KC: How did you develop your interest in graffiti art in Iran?
DR: I only really used graffiti art for a short period of time to express my resentments towards the regime in Iran. I chose it because it was visible to thousands and I felt like I could make a difference more easily that way. However, it came to an end with my imprisonment in 1981, and I haven’t engaged in graffiti art since.
KC: You settled in Germany after leaving Iran. What was that change like and how did it impact your work?
DR: The biggest initial impact was having the complete freedom for the first time to express myself how I wanted to. Then, of course, I got to visit some of the greatest museums in the world in Europe and study the works close-up. Being around other great artists and thinkers also left its own positive impacts on my work. In particular, meeting the renowned German art historian and critic, Hanns Theodore Flemming in 1986 had an extraordinary impact on my work. Flemming was incredibly knowledgeable. He spent a great deal of time with many important artists of the twentieth century such as Picasso, Matisse, Chagall, Nolde, and Dali; and had talks with Max Ernst, Marcel Duchamp, Otto Dix, Eduard Bargheer, David Hockney, Andy Warhol and many more... He wrote about their works extensively and spent a great deal of time meeting with them in person at their studios to study their works. As a result, he had a very good, in-depth understanding of the progression of contemporary art, which I was able to benefit from.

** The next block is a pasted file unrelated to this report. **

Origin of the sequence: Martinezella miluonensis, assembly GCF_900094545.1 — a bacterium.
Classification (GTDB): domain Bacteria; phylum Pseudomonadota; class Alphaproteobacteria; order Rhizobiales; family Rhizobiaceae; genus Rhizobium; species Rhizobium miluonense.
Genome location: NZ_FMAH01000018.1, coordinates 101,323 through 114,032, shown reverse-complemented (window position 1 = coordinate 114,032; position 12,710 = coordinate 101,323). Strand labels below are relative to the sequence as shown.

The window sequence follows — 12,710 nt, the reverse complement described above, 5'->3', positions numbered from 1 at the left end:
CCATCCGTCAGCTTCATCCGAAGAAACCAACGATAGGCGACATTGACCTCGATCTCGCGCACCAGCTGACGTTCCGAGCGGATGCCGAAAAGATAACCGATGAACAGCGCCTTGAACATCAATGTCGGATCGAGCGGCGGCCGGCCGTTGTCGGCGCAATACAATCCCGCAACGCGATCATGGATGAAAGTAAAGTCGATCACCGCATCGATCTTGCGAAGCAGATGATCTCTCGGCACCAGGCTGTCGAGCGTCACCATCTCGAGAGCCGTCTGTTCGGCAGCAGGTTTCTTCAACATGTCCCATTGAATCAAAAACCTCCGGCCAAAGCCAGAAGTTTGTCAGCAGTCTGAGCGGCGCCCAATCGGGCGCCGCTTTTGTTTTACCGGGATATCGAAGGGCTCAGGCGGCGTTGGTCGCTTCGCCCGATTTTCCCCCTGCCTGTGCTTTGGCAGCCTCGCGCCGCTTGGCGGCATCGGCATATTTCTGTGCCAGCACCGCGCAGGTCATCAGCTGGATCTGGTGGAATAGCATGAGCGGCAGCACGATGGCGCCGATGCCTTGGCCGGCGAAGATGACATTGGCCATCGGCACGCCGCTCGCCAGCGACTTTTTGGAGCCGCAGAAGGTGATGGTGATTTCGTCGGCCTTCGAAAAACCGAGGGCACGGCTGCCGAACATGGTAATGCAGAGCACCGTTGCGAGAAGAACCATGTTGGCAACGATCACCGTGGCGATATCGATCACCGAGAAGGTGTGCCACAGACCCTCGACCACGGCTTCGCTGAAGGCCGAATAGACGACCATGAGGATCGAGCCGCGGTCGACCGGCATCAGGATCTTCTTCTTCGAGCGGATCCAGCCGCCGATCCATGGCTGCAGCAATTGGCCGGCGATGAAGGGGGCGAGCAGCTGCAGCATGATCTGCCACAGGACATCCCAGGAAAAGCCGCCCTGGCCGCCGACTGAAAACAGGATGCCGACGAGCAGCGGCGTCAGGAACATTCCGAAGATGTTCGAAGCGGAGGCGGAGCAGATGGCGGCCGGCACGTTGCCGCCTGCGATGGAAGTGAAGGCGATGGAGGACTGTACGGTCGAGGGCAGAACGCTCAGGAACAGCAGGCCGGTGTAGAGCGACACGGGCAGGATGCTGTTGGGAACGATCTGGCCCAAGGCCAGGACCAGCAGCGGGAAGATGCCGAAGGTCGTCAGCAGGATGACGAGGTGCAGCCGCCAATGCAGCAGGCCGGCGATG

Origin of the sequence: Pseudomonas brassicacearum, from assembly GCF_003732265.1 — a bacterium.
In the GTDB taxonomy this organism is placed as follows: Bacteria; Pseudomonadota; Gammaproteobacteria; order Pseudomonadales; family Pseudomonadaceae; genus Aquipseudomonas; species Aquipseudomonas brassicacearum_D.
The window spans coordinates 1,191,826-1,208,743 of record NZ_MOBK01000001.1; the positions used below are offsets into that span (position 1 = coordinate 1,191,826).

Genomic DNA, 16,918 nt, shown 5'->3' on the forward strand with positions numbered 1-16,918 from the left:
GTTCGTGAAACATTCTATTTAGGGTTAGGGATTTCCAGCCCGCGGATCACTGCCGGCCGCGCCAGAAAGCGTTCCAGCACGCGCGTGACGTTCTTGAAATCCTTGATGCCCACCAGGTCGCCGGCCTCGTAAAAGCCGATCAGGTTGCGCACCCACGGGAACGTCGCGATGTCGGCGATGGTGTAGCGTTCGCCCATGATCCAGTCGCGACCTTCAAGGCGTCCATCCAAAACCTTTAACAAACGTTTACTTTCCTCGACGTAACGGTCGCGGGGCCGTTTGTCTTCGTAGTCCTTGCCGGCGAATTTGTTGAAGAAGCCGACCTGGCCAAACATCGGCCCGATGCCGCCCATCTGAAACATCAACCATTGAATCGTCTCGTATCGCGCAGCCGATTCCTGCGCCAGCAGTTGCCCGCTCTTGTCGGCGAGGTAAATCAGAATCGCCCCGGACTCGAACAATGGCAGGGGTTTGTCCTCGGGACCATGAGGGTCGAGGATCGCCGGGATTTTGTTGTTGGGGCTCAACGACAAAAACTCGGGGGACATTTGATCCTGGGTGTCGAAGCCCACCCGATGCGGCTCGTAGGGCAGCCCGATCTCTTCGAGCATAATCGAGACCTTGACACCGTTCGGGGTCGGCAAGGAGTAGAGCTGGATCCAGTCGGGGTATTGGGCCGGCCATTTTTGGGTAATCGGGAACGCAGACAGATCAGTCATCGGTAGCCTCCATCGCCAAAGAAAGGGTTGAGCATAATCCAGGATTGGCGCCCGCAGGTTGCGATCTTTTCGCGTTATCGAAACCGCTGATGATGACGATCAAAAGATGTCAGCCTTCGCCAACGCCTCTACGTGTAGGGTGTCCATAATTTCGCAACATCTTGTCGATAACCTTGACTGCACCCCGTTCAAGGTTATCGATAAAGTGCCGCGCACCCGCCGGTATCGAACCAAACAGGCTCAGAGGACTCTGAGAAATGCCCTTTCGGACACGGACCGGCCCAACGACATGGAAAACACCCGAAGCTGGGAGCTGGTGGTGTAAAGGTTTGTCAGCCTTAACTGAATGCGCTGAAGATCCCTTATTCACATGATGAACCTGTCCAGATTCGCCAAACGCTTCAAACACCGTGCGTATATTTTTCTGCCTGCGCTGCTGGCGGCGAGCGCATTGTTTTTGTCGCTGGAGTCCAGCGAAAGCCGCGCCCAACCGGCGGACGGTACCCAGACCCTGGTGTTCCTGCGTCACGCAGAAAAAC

I spent nearly twenty years meeting with Flemming on almost a weekly basis and he became one of my main early biographers who extensively wrote about my work. He was one of the first people who really appreciated Cryptorealism; and in many ways, I think he fell in love with it, dedicating the last twenty years of his life to writing about it–which I am enormously grateful for. I learned so much from being in his presence regularly.
It was also in Germany that I decided to cast aside the paintbrush and paint with my bare fingers. I felt like I could connect more viscerally with my body of work and fully express myself this way. And I have not picked up a paintbrush since 1986 in executing my oil and acrylic paintings.